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2008-UP-640 - Metts v. Charleston County Assessor

THIS OPINION HAS NO PRECEDENTIAL VALUE.  IT SHOULD NOT BE CITED OR RELIED ON AS PRECEDENT IN ANY PROCEEDING EXCEPT AS PROVIDED BY RULE 239(d)(2), SCACR.

THE STATE OF SOUTH CAROLINA
In The Court of Appeals

Muriel V. Metts, Respondent,

v.

Charleston County Assessor, Appellant.


Appeal From the Administrative Law Court
 Paige J. Gossett, Administrative Law Judge


Unpublished Opinion No. 2008-UP-640
Submitted November 3, 2008 - Filed November 17, 2008   


AFFIRMED


County Attorney Joseph Dawson, III, Deputy County Attorney Bernard E. Ferrara, Jr., and Assistant County Attorney Bernice M. Jenkins, all of North Charleston, for Appellant.

Muriel V. Metts, pro se, of Sullivans Island, for Respondent

PER CURIAM: The Charleston County Assessor (Assessor) appeals from an order of the Administrative Law Court (ALC) granting Muriel V. Metts a four-percent special property tax assessment ratio.  Metts received the four-percent assessment ratio until 2006.  In 2005, the Legislature amended the tax assessment ratio statute to guarantee a four-percent assessment ratio for properties that otherwise qualified but were rented out for less than fifteen days during the tax year.  Because Metts rented her home out for 85 days in 2006, the Assessor prepared her tax bill for that year using the higher six-percent assessment ratio.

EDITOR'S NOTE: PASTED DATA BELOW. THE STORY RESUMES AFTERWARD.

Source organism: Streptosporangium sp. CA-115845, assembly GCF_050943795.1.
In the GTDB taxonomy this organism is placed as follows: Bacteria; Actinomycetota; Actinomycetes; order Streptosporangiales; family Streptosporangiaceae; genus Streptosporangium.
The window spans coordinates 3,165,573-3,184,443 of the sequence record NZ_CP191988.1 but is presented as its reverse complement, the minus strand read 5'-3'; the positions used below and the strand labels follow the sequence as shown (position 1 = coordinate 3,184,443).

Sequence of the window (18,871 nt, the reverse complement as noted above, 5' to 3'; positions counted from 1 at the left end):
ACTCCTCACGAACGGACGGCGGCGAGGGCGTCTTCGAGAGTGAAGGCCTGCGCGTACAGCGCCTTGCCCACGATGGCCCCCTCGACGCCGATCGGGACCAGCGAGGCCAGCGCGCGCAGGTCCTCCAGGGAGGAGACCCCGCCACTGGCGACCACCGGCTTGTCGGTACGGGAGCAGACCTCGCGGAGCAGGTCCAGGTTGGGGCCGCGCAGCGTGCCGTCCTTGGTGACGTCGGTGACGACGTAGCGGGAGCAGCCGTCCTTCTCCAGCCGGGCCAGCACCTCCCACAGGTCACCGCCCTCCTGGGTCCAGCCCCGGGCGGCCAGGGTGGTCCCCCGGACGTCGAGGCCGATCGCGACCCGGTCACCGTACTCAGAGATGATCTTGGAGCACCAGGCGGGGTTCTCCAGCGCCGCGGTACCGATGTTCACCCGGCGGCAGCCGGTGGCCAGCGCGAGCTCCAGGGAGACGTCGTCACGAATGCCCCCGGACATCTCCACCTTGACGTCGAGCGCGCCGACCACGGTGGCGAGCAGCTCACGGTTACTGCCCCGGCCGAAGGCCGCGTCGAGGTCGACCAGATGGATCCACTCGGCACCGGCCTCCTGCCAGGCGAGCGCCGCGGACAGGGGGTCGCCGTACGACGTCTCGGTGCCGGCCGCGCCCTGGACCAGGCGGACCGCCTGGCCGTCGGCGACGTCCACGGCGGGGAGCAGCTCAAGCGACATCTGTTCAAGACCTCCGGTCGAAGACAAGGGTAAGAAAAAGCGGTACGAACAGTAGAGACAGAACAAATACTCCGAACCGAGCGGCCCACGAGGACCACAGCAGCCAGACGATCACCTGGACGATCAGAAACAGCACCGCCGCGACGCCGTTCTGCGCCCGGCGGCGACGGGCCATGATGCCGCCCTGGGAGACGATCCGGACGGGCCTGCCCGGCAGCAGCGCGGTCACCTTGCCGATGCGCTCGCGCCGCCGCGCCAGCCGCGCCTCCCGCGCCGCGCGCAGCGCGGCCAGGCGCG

We affirm[1] pursuant to Rule 220(b), SCACR, and the following authorities.  As to the question whether the ALC erred in its judgment:  S.C. Code Ann. § 1-23-610 (Supp. 2007) (“The review of the administrative law judge’s order must be confined to the record”; appellate court may reverse the ALC if the ALC’s decision is “affected by [an] error of law.”); S.C. Code Ann. § 12-43-220(c)(1) (Supp. 2007) (“The legal residence . . . [is] taxed on an assessment equal to four percent of the fair market value of the property.”); S.C. Code Ann. § 12-43-220(c)(2)(i) (Supp. 2007) (finding four percent assessment ratio applies when “the owner-occupant [has] owned and occupied the residence as his legal residence and [has] been domiciled at that address for some period during the applicable tax year”); S.C. Code Ann. § 12-43-220(c)(7) (Supp. 2007) (renting out a residential property for fewer than fifteen days during the tax year does not preclude that property from receiving the four percent assessment ratio); and Russo v. Nationwide Mut. Ins. Co., 334 S.C. 455, 458, 513 S.E.2d 127, 128 (Ct. App. 1999) (“In statutory construction, legislative intent prevails where it can be reasonably ascertained from the plain meaning of the statutory language.”).  As to the question whether the ALC properly applied rules of statutory construction:  Aiken v. World Fin. Corp., 373 S.C. 144, 644 S.E.2d 705 (2007) (finding issues not raised and ruled upon in the trial court will not be considered on appeal).

AFFIRMED.

ANDERSON, HUFF, and GEATHERS, JJ., concur.


[1] We decide this case without oral argument pursuant to Rule 215, SCACR.